In fact, in these countries, the state authority exists in the capital city and somewhat in the surrounding areas, but in the rural and periphery, the armed factions – though with diverging backgrounds and agendas – are operating in full swing. For instance, one of the justifications that Burkina Faso’s military propagated after staging the coup was the former president's failure to contain growing armed violence against the state. It was also his inability to protect the lives of the soldiers on the front lines who suffered severe setbacks as hundreds were killed because they were underequipped to face their enemy. The armed groups have been active in much of northern Mali, Chad and Sudan, which has left millions of people at the mercy of warring sides and caused one of the world's worst humanitarian crises.
Since 2013 there has been a multilateral military campaign led by France, the former colonial power. The campaign unites foreign forces, and armed forces of the region's states aimed to halt the advance of armed militia and prevent a total collapse. While the operation succeeded in saving states from total collapse, it failed to achieve tangible results on pivotal issues like the return of state authority to rural areas, offering basic needs to citizens and governance overhaul.
After nearly 10 years, the military operation against the insurgents ended in total fiasco and France started to scale down its military personnel in four countries in the Sahel region. The failure of the operation led by France gave a chance to the notorious Russian mercenary Wagner Group to have a presence in the region. The reception of the mercenaries by the Malian government heightened diplomatic rows between the French government and coup makers, which culminated with the expulsion of France's ambassador in Mali’s capital Bamako.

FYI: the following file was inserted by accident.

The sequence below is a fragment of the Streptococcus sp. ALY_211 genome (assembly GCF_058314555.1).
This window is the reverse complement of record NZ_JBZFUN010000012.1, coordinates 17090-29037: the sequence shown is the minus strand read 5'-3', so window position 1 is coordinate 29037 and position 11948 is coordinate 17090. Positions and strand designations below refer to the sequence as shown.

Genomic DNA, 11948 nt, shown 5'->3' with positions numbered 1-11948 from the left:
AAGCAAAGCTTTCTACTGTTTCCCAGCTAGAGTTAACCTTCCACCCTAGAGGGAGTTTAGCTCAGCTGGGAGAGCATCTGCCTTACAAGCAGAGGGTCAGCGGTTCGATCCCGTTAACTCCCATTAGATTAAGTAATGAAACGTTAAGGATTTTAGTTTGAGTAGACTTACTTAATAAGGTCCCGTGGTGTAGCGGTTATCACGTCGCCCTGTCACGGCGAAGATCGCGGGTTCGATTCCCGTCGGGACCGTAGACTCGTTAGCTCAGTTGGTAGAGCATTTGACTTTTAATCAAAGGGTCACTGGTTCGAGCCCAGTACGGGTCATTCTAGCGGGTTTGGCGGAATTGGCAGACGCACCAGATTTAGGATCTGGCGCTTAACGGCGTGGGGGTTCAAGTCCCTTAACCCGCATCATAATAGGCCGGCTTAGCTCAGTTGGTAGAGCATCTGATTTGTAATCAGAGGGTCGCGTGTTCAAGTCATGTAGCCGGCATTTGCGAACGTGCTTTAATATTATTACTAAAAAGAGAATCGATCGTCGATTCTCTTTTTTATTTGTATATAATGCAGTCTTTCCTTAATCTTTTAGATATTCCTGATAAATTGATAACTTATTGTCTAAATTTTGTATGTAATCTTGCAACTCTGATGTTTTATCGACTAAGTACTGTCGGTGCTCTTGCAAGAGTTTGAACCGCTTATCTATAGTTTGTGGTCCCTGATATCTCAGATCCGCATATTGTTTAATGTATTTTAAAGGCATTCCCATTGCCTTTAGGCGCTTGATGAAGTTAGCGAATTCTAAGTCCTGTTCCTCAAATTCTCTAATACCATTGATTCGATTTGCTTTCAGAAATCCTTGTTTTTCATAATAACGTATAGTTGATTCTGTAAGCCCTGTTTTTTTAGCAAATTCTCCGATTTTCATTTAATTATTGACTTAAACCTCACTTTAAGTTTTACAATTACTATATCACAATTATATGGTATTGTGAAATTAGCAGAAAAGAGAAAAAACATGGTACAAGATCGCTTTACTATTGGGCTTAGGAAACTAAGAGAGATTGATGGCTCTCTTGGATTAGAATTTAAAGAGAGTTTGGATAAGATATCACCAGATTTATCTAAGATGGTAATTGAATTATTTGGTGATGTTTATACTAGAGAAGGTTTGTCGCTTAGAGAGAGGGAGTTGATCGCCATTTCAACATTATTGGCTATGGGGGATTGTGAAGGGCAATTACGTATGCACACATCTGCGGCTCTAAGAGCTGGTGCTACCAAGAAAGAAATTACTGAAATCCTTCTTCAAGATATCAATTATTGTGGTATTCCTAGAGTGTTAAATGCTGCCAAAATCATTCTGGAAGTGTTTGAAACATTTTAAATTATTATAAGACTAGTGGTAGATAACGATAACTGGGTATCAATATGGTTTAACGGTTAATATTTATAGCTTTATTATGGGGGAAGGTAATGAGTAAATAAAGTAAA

What is surprising is how the citizens of some countries welcomed the putschist leaders with jubilation. According to a vast majority of people, the military saved them from savage political elites. Actually, such a public perspective shows the high stakes of turning away from severe flaws in the governance system in favor of other minor issues, which will precipitate the downslide toward total collapse.
The states in the region have been receiving paramount military and financial support in order the contain the armed militia for the last decade; however, little was paid by the international community to solve the root causes behind the insurgence in the first place. Hence, while the war on terror was gathering pace, democratic consolidation, good governance and tackling the impacts of climate change took a back seat.
To fix the current wave of anti-democracy in Africa, the international community should use its leverage and pressure to push for a civilian-led interim administration with clear mandates that lead to local, parliamentary and presidential elections in the shortest possible time. Without genuine reformation that aims to hammer out a legitimate and accountable system and offer basic service to the citizens, the ongoing militaristic trend will have a drastic domino effect on the region and on the wider continent.